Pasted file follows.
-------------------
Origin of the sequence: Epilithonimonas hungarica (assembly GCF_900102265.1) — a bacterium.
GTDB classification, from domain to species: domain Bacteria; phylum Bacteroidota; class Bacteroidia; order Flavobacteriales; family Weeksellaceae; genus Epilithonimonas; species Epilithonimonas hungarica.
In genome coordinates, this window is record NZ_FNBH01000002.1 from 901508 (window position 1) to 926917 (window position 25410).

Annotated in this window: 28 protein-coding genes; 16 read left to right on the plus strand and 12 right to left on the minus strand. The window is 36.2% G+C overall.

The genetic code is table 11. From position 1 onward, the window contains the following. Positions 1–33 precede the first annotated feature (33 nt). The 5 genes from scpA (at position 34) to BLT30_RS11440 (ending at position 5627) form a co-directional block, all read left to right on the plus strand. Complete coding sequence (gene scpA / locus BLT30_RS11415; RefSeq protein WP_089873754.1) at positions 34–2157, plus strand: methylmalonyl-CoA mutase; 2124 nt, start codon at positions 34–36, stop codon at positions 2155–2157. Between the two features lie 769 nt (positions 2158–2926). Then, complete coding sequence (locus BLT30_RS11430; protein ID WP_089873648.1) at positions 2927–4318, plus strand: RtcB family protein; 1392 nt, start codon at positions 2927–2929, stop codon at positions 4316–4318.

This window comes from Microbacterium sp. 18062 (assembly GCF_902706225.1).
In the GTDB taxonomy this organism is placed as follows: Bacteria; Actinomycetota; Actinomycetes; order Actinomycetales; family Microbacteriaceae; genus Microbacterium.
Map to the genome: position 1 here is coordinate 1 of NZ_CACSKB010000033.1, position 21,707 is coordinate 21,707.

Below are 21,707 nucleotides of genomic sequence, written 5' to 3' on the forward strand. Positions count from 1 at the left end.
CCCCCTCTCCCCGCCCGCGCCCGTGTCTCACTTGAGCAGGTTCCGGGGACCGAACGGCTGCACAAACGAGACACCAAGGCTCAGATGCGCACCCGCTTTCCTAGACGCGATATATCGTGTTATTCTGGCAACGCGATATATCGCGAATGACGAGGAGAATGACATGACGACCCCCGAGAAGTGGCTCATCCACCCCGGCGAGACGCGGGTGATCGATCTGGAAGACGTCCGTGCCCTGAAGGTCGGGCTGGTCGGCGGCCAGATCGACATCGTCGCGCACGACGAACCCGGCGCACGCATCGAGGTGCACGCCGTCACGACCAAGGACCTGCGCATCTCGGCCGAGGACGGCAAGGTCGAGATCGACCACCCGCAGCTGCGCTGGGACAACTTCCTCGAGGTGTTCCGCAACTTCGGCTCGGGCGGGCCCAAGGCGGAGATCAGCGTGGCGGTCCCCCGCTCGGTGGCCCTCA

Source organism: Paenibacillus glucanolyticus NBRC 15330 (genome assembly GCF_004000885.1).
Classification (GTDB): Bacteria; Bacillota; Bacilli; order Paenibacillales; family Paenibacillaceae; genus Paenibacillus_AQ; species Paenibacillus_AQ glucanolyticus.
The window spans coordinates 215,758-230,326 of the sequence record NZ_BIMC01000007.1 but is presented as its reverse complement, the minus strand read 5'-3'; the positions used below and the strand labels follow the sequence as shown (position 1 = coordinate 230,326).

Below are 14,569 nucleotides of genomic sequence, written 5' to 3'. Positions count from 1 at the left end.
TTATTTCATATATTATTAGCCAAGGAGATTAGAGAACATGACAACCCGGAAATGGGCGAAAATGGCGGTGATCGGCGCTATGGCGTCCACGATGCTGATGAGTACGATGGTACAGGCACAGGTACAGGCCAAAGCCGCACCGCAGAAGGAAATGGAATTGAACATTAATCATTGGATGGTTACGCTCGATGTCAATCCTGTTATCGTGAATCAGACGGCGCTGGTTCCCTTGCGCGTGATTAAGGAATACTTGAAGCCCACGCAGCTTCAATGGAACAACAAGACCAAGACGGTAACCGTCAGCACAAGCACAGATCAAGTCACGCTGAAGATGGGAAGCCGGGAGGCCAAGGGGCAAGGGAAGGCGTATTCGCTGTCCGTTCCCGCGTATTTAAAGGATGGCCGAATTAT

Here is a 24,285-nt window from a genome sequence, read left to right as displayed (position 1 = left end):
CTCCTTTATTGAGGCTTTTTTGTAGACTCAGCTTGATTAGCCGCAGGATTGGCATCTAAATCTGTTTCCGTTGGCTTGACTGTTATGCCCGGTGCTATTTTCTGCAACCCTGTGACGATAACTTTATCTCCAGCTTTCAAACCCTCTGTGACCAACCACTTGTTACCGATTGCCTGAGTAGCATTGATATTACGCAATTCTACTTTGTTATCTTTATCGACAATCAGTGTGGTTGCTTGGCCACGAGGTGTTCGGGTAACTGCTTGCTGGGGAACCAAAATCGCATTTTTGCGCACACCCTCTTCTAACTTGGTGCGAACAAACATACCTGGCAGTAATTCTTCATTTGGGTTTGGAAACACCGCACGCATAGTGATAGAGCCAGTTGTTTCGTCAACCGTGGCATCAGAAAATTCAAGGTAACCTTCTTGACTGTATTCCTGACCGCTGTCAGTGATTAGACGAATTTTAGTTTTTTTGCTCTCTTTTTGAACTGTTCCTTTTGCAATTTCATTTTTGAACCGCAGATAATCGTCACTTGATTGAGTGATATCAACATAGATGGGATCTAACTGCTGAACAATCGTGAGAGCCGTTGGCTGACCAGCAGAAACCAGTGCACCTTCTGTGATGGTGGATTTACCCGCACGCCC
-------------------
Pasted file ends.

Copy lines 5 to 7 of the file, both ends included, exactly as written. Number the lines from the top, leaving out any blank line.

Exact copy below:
The genetic code is table 11. From position 1 onward, the window contains the following. Positions 1–33 precede the first annotated feature (33 nt). The 5 genes from scpA (at position 34) to BLT30_RS11440 (ending at position 5627) form a co-directional block, all read left to right on the plus strand. Complete coding sequence (gene scpA / locus BLT30_RS11415; RefSeq protein WP_089873754.1) at positions 34–2157, plus strand: methylmalonyl-CoA mutase; 2124 nt, start codon at positions 34–36, stop codon at positions 2155–2157. Between the two features lie 769 nt (positions 2158–2926). Then, complete coding sequence (locus BLT30_RS11430; protein ID WP_089873648.1) at positions 2927–4318, plus strand: RtcB family protein; 1392 nt, start codon at positions 2927–2929, stop codon at positions 4316–4318.

This window comes from Microbacterium sp. 18062 (assembly GCF_902706225.1).
In the GTDB taxonomy this organism is placed as follows: Bacteria; Actinomycetota; Actinomycetes; order Actinomycetales; family Microbacteriaceae; genus Microbacterium.